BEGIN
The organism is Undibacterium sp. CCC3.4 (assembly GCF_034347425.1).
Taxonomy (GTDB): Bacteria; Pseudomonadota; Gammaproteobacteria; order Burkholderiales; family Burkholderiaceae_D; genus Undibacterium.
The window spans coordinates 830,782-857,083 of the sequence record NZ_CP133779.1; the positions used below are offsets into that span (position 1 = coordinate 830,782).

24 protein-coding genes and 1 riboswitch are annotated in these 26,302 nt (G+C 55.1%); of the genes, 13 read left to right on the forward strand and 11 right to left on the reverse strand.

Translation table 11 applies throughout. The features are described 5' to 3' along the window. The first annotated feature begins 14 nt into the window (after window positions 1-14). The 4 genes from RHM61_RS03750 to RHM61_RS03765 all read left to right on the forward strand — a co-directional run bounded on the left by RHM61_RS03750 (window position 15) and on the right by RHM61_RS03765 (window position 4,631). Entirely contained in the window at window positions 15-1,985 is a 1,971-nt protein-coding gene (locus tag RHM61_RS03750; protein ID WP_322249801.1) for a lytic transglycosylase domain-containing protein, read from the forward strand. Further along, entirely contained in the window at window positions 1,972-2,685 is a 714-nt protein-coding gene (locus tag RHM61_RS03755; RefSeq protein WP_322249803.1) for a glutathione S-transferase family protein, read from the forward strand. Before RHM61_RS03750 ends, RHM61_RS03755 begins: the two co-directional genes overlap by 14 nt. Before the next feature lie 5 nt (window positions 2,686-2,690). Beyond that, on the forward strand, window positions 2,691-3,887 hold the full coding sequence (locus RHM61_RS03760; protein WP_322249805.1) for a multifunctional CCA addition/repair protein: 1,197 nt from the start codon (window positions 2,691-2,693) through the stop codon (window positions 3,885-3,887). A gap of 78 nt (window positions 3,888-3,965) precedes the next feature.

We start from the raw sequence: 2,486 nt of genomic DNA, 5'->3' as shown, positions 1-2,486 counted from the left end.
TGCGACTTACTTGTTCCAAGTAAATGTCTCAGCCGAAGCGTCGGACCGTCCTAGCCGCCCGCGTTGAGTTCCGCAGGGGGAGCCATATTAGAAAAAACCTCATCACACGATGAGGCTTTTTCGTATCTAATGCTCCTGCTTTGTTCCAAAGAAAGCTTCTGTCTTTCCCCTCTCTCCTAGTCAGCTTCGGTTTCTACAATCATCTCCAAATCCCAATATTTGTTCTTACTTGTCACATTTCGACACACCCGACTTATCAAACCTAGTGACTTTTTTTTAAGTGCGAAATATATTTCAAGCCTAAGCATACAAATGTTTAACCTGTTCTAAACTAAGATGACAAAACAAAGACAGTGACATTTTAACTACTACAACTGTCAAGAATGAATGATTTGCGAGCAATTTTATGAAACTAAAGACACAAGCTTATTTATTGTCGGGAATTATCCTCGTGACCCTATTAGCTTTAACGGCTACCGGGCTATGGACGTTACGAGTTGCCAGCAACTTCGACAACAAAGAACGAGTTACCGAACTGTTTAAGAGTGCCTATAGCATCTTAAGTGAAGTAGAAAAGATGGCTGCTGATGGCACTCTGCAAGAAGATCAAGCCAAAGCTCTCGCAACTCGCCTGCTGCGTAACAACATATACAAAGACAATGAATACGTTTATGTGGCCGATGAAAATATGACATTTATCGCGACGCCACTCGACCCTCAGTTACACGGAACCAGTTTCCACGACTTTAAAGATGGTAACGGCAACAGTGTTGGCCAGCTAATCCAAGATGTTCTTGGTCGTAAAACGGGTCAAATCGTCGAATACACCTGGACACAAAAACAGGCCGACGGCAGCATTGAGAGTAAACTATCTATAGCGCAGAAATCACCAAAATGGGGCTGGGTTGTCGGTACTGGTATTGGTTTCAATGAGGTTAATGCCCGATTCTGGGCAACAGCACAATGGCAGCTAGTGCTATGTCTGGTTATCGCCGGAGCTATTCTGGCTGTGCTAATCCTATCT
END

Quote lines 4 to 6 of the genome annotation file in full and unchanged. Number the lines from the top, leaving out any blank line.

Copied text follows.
24 protein-coding genes and 1 riboswitch are annotated in these 26,302 nt (G+C 55.1%); of the genes, 13 read left to right on the forward strand and 11 right to left on the reverse strand.

Translation table 11 applies throughout. The features are described 5' to 3' along the window. The first annotated feature begins 14 nt into the window (after window positions 1-14). The 4 genes from RHM61_RS03750 to RHM61_RS03765 all read left to right on the forward strand — a co-directional run bounded on the left by RHM61_RS03750 (window position 15) and on the right by RHM61_RS03765 (window position 4,631). Entirely contained in the window at window positions 15-1,985 is a 1,971-nt protein-coding gene (locus tag RHM61_RS03750; protein ID WP_322249801.1) for a lytic transglycosylase domain-containing protein, read from the forward strand. Further along, entirely contained in the window at window positions 1,972-2,685 is a 714-nt protein-coding gene (locus tag RHM61_RS03755; RefSeq protein WP_322249803.1) for a glutathione S-transferase family protein, read from the forward strand. Before RHM61_RS03750 ends, RHM61_RS03755 begins: the two co-directional genes overlap by 14 nt. Before the next feature lie 5 nt (window positions 2,686-2,690). Beyond that, on the forward strand, window positions 2,691-3,887 hold the full coding sequence (locus RHM61_RS03760; protein WP_322249805.1) for a multifunctional CCA addition/repair protein: 1,197 nt from the start codon (window positions 2,691-2,693) through the stop codon (window positions 3,885-3,887). A gap of 78 nt (window positions 3,888-3,965) precedes the next feature.

We start from the raw sequence: 2,486 nt of genomic DNA, 5'->3' as shown, positions 1-2,486 counted from the left end.